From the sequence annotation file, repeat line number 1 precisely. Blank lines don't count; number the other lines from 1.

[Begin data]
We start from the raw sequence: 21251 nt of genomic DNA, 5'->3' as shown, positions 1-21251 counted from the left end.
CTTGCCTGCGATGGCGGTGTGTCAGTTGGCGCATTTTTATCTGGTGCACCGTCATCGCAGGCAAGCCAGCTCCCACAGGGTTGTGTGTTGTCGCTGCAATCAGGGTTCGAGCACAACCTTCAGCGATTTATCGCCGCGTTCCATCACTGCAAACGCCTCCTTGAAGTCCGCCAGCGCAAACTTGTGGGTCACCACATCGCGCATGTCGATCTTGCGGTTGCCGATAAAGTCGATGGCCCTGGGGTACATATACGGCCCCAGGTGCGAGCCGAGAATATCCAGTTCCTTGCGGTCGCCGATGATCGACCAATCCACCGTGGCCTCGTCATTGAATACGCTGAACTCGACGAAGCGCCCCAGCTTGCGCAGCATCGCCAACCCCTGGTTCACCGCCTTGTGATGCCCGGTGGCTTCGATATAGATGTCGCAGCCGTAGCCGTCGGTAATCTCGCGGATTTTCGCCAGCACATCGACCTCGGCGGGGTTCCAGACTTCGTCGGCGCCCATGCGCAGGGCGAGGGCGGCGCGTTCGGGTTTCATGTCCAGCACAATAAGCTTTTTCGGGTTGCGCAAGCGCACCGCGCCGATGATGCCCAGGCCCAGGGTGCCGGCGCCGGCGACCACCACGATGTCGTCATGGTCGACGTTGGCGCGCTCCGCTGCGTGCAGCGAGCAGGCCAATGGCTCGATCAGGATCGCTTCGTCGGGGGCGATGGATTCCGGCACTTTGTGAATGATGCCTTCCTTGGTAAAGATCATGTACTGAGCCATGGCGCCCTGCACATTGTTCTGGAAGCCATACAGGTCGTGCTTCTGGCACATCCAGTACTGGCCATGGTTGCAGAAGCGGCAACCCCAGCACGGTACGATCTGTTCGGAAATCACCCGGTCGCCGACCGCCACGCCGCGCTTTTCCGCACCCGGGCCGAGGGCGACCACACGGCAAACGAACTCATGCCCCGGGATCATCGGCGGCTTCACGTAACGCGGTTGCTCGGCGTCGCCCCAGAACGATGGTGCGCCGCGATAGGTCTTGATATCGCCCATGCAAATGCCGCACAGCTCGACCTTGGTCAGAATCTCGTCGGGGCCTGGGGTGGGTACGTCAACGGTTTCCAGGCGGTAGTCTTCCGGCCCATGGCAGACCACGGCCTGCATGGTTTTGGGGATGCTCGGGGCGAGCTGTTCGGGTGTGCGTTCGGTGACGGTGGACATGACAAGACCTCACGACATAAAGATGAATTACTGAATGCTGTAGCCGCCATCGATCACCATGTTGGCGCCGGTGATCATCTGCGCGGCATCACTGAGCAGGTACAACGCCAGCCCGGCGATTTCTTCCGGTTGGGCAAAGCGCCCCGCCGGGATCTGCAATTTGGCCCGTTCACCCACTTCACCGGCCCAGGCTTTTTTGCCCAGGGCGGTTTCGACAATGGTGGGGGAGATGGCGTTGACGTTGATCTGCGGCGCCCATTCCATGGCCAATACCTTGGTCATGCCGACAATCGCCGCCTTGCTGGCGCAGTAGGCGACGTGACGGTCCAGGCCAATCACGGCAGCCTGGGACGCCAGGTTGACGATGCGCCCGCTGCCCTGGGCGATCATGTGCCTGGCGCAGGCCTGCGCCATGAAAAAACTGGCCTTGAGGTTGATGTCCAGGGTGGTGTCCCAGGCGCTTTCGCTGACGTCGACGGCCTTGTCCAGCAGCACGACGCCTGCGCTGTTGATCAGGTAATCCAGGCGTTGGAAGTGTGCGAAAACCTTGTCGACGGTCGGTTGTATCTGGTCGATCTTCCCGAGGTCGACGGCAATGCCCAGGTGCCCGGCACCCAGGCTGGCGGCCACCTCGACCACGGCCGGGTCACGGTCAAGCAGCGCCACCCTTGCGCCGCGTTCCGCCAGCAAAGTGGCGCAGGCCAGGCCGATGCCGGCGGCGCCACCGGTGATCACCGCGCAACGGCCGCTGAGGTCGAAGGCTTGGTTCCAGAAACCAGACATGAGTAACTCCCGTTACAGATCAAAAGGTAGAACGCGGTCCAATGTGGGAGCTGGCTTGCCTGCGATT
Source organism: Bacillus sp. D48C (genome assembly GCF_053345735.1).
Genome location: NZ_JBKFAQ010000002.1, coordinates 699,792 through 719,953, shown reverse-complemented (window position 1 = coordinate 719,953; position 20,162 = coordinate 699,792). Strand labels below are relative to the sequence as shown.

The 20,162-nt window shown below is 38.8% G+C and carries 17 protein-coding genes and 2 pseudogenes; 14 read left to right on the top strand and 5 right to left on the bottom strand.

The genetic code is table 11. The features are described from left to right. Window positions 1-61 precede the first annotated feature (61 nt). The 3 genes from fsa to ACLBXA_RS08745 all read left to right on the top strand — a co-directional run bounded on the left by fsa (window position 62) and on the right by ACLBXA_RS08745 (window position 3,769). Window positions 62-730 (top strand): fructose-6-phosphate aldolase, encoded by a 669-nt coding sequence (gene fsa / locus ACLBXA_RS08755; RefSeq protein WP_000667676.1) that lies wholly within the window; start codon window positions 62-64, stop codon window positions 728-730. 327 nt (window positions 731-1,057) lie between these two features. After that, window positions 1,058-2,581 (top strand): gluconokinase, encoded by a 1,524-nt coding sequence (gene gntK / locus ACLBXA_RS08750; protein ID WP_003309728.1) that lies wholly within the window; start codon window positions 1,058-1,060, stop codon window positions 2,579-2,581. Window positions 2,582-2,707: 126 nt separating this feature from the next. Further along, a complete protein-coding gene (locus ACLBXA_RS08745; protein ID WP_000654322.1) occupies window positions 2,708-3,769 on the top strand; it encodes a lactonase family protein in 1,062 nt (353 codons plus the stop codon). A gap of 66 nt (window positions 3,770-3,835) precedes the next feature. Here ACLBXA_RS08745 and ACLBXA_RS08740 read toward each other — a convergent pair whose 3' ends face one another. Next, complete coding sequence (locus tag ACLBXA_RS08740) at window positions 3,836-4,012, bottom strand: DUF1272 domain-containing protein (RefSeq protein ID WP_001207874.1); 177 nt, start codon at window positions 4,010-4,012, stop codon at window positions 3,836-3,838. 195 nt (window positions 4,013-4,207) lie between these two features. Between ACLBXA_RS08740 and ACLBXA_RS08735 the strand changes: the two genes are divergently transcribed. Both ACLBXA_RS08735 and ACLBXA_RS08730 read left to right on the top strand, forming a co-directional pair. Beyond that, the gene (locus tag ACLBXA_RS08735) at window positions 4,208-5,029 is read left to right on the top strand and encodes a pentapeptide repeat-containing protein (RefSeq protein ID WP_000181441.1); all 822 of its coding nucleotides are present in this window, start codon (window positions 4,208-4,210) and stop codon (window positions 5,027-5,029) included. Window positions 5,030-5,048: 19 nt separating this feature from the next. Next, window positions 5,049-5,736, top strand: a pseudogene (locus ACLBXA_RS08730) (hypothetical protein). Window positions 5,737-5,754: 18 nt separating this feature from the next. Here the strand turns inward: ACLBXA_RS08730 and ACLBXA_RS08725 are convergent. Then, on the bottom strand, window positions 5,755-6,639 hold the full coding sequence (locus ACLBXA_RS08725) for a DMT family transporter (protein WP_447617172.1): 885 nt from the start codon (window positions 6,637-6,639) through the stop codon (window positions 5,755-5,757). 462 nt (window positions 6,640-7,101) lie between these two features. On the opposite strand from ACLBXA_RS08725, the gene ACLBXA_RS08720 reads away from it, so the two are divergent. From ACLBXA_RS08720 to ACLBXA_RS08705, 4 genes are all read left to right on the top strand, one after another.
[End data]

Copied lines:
We start from the raw sequence: 21251 nt of genomic DNA, 5'->3' as shown, positions 1-21251 counted from the left end.